(AP Photo/David J. Phillip). United States’ Zach Johnson, left, is congratulated by United States’ Jordan Spieth after winning a playoff after the final round of the British Open Golf Championship at the Old Course, St. Andrews, Scotland, Monday.
(AP Photo/Alastair Grant). United States’ Zach Johnson gets a birdie on the 18th during the final round at the British Open Golf Championship at the Old Course, St. Andrews, Scotland, Monday, July 20, 2015.
ST. ANDREWS, Scotland (AP) - -
Jordan Spieth amazing bid for a Grand Slam was stopped Monday by Zach Johnson, no longer just a normal guy from Iowa.
Johnson captured his second major at the home of golf, winning the British Open in a playoff over Louis Oosthuizen and Marc Leishman that capped off a wild five days at St. Andrews and a finish that won't soon be forgotten.
Most of that was because of Spieth, who came within inches of a shot at the third leg of the Grand Slam. The Masters and U.S. Open champion rolled in a 50-foot birdie putt on the 16th hole to tie for the lead with two holes to play. He missed an 8-foot putt on the tough 17th hole and took bogey, and his final bid to join the playoff was a long birdie attempt from the edge of the Valley of Sin.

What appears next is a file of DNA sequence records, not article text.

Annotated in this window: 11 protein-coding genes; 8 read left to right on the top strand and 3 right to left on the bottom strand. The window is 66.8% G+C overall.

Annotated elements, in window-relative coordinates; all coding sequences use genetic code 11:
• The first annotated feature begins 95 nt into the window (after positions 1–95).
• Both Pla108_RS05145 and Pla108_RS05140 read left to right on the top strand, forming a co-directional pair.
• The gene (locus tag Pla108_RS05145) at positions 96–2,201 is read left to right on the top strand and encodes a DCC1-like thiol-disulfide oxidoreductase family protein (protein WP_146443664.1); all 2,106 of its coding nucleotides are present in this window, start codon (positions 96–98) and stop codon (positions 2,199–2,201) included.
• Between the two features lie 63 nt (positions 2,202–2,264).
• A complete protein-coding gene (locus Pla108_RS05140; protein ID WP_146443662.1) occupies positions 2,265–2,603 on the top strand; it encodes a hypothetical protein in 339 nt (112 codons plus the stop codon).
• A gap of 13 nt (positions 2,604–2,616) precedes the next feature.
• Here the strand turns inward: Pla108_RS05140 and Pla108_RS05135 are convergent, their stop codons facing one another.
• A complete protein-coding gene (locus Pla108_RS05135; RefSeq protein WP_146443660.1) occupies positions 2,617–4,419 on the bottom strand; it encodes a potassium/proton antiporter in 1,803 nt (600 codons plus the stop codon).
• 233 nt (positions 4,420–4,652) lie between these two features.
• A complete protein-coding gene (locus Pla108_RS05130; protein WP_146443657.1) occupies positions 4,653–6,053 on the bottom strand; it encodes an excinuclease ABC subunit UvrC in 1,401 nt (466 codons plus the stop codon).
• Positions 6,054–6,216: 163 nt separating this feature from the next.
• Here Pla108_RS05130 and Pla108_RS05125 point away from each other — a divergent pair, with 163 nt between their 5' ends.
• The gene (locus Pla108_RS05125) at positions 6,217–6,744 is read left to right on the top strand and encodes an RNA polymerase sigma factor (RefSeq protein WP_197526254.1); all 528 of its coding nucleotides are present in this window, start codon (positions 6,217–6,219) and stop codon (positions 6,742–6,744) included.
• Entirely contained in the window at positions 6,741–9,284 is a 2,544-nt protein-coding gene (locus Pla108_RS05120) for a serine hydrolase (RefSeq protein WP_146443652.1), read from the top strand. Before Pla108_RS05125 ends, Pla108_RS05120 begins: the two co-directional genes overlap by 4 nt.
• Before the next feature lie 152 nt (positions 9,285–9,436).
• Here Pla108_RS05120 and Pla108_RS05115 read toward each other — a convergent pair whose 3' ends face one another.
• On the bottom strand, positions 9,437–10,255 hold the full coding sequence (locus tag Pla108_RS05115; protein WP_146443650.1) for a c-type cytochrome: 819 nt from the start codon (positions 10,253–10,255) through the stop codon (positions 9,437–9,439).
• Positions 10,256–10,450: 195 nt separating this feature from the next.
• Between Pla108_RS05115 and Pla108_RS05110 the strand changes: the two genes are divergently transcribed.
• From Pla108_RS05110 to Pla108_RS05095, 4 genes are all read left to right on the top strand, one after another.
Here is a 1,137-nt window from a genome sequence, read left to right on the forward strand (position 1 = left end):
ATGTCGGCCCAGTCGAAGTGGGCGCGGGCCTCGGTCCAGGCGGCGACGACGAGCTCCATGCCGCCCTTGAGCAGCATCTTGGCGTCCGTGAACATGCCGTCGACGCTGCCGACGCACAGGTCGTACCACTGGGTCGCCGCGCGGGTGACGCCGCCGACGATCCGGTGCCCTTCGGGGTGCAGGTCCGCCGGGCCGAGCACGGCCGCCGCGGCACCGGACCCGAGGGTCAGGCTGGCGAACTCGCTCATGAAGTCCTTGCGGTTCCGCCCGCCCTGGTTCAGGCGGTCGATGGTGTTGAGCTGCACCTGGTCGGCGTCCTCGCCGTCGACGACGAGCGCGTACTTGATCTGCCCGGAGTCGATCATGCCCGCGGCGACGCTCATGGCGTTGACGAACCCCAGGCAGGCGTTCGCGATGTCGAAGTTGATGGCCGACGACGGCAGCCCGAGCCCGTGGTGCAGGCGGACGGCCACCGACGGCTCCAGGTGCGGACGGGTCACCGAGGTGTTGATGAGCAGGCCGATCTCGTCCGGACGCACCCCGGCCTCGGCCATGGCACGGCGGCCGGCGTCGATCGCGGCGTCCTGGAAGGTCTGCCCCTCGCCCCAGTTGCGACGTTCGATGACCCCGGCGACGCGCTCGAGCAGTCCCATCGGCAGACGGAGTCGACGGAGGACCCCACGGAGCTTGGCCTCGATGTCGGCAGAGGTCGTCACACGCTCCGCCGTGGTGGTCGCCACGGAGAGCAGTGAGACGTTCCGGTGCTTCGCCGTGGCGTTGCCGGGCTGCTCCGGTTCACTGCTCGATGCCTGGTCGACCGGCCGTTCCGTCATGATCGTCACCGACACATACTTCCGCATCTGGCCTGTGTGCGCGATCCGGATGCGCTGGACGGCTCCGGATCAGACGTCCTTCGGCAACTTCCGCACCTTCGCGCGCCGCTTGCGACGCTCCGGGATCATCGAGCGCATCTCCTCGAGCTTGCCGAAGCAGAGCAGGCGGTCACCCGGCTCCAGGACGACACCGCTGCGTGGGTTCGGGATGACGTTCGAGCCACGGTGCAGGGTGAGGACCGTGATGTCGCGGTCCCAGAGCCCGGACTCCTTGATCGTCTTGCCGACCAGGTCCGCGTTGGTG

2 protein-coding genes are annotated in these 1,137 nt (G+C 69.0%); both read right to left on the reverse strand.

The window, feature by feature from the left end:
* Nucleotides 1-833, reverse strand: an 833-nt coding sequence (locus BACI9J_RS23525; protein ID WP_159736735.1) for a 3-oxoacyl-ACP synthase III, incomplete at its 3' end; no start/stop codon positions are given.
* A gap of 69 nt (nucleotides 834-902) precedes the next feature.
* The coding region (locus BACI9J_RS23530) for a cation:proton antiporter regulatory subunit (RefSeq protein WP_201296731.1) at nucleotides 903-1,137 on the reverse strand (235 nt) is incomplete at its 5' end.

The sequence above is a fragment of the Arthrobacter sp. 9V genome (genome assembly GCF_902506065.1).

It turned left of the hole, ending the latest bid at the holy grail of golf - winning all four professional majors in the same year.
"We gave it a great effort," Spieth said.
Spieth hung around for the playoff, and walked out to the course to give Johnson a hug before the 39-year-old received the silver claret jug.
Johnson rolled in a 30-foot birdie putt on the 18th hole in regulation to close with a 6-under 66. Leishman badly missed his birdie putt that would have won it, while Oosthuizen hit a perfect wedge to 5 feet for birdie and a 69 to join the playoff.
Johnson opened the four-hole playoff with two birdies. When he missed his 18-foot birdie putt on the final hole at No. 18, Oosthuizen had a 12-foot birdie putt to force sudden death. It caught the left edge of the cup, and Johnson was in tears.
He said when he won the 2007 Masters that he was just a normal guy from Cedar Rapids, Iowa. Now he has two majors among his 12 PGA Tour victories.
"I'm grateful. I'm humbled. I'm honored," Johnson said. "This is the birthplace of the game, and that jug means so much in sports. I felt great. I'm just in awe right now."
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